left his reclining position and rushed out, twirling his stick
in the air in such a reckless fashion that the frightened goats
fled down the mountain before him with higher and wider leaps
than usual. Peter followed at full speed, his stick still raised
in air in a menacing manner as if he was longing to vent his fury
on some invisible foe. This foe was indeed the prospect of the
arrival of the Frankfurt visitors, the thought of whom filled
him with exasperation.

Heidi was so full of joyful anticipation that she determined to
seize the first possible moment next day to go down and tell
grandmother who was coming, and also particularly who was not
coming. These details would be of great interest to her, for
grandmother knew well all the persons named from Heidi's
description, and had entered with deep sympathy into all that
the child had told her of her life and surroundings in Frankfurt.
Heidi paid her visit in the early afternoon, for she could now go
alone again; the sun was bright in the heavens and the days were
growing longer, and it was delightful to go racing down the
mountain over the dry ground, with the brisk May wind blowing
from behind, and speeding Heidi on her way a little more quickly
than her legs alone would have carried her.

The grandmother was no longer confined to her bed. She was back
in her corner at her spinning-wheel, but there was an expression
on her face of mournful anxiety. Peter had come in the evening
before brimful of anger and had told about the large party who
were coming up from Frankfurt, and he did not know what other
things might happen after that; and the old woman had not slept
all night, pursued by the old thought of Heidi being taken from
her. Heidi ran in, and taking her little stool immediately sat
down by grandmother and began eagerly pouring out all her news,
growing more excited with her pleasure as she went on. But all
of a sudden she stopped short and said anxiously, "What is the
matter, grandmother, aren't you a bit pleased with what I am
telling you?"

"Yes, yes, of course, child, since it gives you so much
pleasure," she answered, trying to look more cheerful.

"But I can see all the same that something troubles you. Is it
because you think after all that Fraulein Rottenmeier may come?"
asked Heidi, beginning to feel anxious herself.

"No, no! it is nothing, child," said the grandmother, wishing to
reassure her. "Just give me your hand that I may feel sure you
are there. No doubt it would be the best thing for you, although
I feel I could scarcely survive it."

"I do not want anything of the best if you could scarcely
survive it," said Heidi, in such a determined tone of voice that
the grandmother's fears increased as she felt sure the people
from Frankfurt were coming to take Heidi back with them, since
now she was well again they naturally wished to have her with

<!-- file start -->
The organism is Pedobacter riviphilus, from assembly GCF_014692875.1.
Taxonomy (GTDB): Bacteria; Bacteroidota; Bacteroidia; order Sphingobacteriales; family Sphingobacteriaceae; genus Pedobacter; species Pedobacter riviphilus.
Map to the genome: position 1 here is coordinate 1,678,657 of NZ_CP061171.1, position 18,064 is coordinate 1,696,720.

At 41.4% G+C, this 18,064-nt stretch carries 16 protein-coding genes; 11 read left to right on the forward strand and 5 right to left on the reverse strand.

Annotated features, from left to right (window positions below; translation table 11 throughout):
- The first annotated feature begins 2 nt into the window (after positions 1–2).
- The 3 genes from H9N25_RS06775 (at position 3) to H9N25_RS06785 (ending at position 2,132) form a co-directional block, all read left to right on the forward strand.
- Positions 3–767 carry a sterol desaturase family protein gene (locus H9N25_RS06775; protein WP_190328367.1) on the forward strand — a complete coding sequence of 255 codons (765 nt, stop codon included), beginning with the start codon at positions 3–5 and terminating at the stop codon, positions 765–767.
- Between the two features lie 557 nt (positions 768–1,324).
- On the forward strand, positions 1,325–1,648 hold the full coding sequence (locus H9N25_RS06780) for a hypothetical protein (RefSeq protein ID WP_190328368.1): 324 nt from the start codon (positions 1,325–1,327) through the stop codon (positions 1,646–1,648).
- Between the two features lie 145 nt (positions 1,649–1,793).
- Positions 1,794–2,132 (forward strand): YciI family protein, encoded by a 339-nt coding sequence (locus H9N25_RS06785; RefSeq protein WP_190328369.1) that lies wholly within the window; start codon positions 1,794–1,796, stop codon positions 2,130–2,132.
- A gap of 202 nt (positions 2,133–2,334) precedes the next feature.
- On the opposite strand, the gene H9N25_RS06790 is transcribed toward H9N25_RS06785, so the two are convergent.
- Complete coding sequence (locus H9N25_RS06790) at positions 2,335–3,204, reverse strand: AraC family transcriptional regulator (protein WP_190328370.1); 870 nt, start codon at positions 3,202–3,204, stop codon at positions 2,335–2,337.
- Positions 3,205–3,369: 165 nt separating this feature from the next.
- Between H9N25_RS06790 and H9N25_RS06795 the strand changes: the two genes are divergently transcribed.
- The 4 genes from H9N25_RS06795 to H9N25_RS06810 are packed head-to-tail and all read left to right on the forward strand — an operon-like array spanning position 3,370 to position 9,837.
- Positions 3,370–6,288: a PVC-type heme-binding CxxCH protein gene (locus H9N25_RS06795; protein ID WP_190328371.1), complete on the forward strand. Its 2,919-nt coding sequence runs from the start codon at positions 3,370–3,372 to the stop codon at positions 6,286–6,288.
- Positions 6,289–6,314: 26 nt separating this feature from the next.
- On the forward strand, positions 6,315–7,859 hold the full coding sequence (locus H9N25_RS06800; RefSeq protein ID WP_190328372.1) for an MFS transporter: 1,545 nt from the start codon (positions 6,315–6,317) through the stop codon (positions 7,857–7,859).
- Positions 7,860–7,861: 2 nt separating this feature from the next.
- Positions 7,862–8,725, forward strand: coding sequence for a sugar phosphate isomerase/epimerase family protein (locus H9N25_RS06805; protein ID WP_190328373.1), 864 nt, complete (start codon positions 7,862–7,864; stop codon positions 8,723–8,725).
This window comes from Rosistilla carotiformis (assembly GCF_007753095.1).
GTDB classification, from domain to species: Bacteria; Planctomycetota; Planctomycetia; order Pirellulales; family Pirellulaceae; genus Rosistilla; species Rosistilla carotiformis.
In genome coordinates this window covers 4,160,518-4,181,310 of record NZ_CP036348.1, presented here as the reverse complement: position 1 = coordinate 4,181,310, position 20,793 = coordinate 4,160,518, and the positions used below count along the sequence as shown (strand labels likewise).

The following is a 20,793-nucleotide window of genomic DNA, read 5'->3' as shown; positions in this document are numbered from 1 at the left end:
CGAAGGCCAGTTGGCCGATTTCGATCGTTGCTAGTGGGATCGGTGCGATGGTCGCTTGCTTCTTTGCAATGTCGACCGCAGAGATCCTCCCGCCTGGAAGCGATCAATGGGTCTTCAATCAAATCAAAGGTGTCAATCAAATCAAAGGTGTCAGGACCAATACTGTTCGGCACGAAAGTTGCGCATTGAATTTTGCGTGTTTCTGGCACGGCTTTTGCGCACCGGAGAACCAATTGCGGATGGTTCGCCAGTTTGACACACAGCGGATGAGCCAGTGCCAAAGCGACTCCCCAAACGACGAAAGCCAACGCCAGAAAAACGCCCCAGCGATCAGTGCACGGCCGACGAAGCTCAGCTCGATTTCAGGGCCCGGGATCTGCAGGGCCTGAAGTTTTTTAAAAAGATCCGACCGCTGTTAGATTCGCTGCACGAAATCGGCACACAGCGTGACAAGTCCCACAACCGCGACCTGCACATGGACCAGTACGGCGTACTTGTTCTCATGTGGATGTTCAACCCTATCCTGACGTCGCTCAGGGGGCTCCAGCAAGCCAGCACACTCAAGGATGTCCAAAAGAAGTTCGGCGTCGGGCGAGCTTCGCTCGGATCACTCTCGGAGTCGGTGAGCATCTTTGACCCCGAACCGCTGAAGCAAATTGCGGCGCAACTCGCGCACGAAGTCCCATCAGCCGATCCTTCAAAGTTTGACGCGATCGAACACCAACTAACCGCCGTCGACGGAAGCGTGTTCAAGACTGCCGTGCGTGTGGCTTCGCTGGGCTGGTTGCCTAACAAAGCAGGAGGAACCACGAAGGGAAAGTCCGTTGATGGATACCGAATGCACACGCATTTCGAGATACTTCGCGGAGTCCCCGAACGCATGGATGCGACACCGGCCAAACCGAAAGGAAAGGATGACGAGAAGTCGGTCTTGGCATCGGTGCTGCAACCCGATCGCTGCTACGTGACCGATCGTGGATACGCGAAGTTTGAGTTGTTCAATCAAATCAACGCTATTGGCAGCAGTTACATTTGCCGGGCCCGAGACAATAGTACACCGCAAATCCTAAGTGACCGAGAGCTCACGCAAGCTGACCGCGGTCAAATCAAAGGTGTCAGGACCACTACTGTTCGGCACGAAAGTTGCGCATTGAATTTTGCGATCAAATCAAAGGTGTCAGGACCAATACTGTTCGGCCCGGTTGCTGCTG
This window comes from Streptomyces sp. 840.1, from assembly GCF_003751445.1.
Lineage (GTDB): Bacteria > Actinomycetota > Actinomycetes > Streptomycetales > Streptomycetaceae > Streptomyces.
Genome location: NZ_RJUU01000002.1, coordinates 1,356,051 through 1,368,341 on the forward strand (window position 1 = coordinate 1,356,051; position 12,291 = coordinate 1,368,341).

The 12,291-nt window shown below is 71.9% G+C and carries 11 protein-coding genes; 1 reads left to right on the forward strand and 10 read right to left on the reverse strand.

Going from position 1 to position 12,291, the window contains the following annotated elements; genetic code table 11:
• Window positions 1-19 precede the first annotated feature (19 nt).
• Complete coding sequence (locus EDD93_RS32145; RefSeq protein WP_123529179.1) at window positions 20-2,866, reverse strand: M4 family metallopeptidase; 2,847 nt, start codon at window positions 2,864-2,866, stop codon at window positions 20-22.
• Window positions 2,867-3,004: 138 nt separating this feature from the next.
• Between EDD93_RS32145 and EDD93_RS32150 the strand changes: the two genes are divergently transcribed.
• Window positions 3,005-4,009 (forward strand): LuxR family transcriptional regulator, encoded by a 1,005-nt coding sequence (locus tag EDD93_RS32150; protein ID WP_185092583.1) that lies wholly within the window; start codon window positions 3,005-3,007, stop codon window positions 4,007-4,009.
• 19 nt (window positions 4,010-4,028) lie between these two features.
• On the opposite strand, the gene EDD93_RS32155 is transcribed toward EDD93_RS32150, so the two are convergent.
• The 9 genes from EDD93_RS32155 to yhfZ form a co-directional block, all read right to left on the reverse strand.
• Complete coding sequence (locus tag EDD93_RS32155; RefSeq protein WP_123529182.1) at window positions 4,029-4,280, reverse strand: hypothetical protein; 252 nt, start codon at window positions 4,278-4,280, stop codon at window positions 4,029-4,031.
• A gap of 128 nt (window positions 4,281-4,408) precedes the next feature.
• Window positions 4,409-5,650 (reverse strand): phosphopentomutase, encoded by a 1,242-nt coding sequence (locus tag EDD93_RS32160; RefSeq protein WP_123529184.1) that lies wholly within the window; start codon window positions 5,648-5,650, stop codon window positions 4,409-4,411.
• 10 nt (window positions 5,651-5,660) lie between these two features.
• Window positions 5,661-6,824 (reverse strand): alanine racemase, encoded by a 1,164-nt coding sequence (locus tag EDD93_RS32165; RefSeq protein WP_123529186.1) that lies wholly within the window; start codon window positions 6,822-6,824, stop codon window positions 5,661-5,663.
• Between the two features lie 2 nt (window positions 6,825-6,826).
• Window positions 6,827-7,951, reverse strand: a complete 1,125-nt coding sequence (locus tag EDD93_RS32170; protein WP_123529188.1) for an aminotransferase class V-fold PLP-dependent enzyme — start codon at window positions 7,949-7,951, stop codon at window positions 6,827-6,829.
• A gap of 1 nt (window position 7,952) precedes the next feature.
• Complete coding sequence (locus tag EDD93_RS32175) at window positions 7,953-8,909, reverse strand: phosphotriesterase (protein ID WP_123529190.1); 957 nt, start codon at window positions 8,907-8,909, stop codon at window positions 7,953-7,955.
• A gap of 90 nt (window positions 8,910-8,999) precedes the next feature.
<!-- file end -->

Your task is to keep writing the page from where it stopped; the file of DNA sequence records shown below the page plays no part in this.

them once more. But she was anxious to hide her trouble from
Heidi if possible, as the latter was so sympathetic that she
might refuse perhaps to go away, and that would not be right. She
sought for help, but not for long, for she knew of only one.

"Heidi," she said, "there is something that would comfort me and
calm my thoughts; read me the hymn beginning: 'All things will
work for good.'"

Heidi found the place at once and read out in her clear young

All things will work for good
To those who trust in Me;
I come with healing on my wings,
To save and set thee free.

"Yes, yes, that is just what I wanted to hear," said the
grandmother, and the deep expression of trouble passed from her
face. Heidi looked at her thoughtfully for a minute or two and
then said, "Healing means that which cures everything and makes
everybody well, doesn't it, grandmother?"

"Yes, that is it," replied the old woman with a nod of assent,
"and we may be sure everything will come to pass according to
God's good purpose. Read the verse again, that we may remember
it well and not forget it again."

And Heidi read the words over two or three times, for she also
found pleasure in this assurance of all things being arranged
for the best.

When the evening came, Heidi returned home up the mountain. The
stars came out overhead one by one, so bright and sparkling that
each seemed to send a fresh ray of joy into her heart; she was
obliged to pause continually to look up, and as the whole sky at
last grew spangled with them she spoke aloud, "Yes, I understand
now why we feel so happy, and are not afraid about anything,
because God knows what is good and beautiful for us." And the
stars with their glistening eyes continued to nod to her till
she reached home, where she found her grandfather also standing
and looking up at them, for they had seldom been more glorious
than they were this night.

Not only were the nights of this month of May so clear and
bright, but the days as well; the sun rose every morning into
the cloudless sky, as undimmed in its splendor as when it sank
the evening before, and the grandfather would look out early and
exclaim with astonishment, "This is indeed a wonderful year of
sun; it will make all the shrubs and plants grow apace; you will
have to see, general, that your army does not get out of hand
from overfeeding." And Peter would swing his stick with an air
of assurance and an expression on his face as much as to say,
"see to that."

So May passed, everything growing greener and greener, and then